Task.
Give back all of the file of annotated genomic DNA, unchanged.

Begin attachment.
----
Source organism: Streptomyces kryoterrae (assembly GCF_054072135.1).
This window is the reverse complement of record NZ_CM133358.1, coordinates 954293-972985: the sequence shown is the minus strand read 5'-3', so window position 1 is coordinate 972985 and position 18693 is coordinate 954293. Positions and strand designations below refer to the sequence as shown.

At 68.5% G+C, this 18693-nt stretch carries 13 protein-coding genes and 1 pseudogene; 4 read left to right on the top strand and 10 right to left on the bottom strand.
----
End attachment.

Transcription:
Source organism: Streptomyces kryoterrae (assembly GCF_054072135.1).
This window is the reverse complement of record NZ_CM133358.1, coordinates 954293-972985: the sequence shown is the minus strand read 5'-3', so window position 1 is coordinate 972985 and position 18693 is coordinate 954293. Positions and strand designations below refer to the sequence as shown.

At 68.5% G+C, this 18693-nt stretch carries 13 protein-coding genes and 1 pseudogene; 4 read left to right on the top strand and 10 right to left on the bottom strand.